County Backs Tubman Museum Project

At the future Harriet Tubman Museum in Cape May is, from left, Zack Mullock, David Clemans, Bob Mullock, Freeholder Director Gerald Thornton, Warren Coupland, Hampton Taylor, Tony Herrera and Steve Steger, contractors.

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 CAPE MAY - Cape May County Freeholder Director Gerald M. Thornton recently visited the building of the future Harriet Tubman Museum in Cape May.

According to a release, the museum is located at the Howell House, on Lafayette Street, and was built around the 1840s.

It served as the parsonage to the Macedonia Baptist Church, next door, but has been vacant for decades. The group, that includes Lynda Towns, church trustee, members of the church, and Bob and Zack Mullock are  targeting a 2020 opening.

Cape May played a role inthe fight against slavery. Tubman worked in Cape May with other abolitionists from 1850 – 1852 to earn money to fund their many trips to bring individuals to freedom.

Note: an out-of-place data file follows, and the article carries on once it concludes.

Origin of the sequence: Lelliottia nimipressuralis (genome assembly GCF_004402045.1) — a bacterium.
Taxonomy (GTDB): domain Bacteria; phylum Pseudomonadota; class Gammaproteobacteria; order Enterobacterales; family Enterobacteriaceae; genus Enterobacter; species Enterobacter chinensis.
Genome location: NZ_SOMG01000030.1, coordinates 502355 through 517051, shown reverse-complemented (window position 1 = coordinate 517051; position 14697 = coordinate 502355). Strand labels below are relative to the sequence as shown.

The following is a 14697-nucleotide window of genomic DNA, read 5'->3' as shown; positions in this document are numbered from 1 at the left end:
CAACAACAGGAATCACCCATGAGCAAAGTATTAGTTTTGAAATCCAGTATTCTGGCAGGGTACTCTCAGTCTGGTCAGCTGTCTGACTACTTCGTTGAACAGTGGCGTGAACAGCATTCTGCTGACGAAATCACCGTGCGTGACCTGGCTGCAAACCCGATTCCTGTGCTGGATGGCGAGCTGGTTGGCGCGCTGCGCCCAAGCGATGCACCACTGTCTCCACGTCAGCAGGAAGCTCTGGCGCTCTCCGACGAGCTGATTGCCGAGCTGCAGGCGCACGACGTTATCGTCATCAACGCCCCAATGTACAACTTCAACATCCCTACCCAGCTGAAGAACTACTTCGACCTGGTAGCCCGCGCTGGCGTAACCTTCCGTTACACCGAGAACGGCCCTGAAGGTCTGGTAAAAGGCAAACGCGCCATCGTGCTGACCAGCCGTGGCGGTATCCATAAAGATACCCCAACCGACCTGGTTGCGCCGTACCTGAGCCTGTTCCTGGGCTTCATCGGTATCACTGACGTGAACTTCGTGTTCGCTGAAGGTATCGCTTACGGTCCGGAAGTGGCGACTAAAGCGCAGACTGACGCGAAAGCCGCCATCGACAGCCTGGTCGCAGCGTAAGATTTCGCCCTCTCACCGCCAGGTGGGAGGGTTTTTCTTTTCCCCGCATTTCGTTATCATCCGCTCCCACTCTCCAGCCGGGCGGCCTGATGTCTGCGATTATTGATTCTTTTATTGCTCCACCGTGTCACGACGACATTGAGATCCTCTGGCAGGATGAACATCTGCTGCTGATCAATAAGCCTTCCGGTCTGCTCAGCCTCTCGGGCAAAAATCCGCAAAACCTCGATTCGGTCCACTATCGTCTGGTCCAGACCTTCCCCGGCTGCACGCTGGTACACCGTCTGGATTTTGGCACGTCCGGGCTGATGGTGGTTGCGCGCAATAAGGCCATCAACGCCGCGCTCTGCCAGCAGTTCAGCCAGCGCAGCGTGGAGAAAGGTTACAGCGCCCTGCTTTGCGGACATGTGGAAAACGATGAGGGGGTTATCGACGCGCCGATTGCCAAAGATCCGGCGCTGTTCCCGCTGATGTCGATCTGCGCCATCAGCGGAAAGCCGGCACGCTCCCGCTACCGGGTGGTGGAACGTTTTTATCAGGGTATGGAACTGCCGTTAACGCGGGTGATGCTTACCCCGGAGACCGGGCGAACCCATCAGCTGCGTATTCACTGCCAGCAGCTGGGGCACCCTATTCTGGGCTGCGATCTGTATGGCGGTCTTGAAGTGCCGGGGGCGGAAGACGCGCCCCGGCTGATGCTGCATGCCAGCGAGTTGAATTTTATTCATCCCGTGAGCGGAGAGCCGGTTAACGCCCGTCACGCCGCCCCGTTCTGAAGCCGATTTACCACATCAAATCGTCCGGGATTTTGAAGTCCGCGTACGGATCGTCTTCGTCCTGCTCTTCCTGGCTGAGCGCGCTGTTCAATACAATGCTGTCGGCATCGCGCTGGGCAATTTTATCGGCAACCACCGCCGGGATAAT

“The construction of the Harriet Tubman Museum is something, as the freeholder director in Cape May County, I am honored to say we support,” stated Thornton. “It is important to remember the vital contribution of African-Americans with regards to the role they played in the history of our county and to ensure that it is preserved for future generations.”

The museum will focus on the journey of slaves across the Delaware Bay to freedom during the 1850s with the use of art and artifacts.

The Howell House was in danger of being demolished and was previously one of New Jersey’s "top 10 endangered historic structures" according to the group Preservation New Jersey.

“This area has a rich arts and history background,” stated Thornton. “The museum will highlight an important aspect of our local history and tell a meaningful story in Cape May County’s history.”

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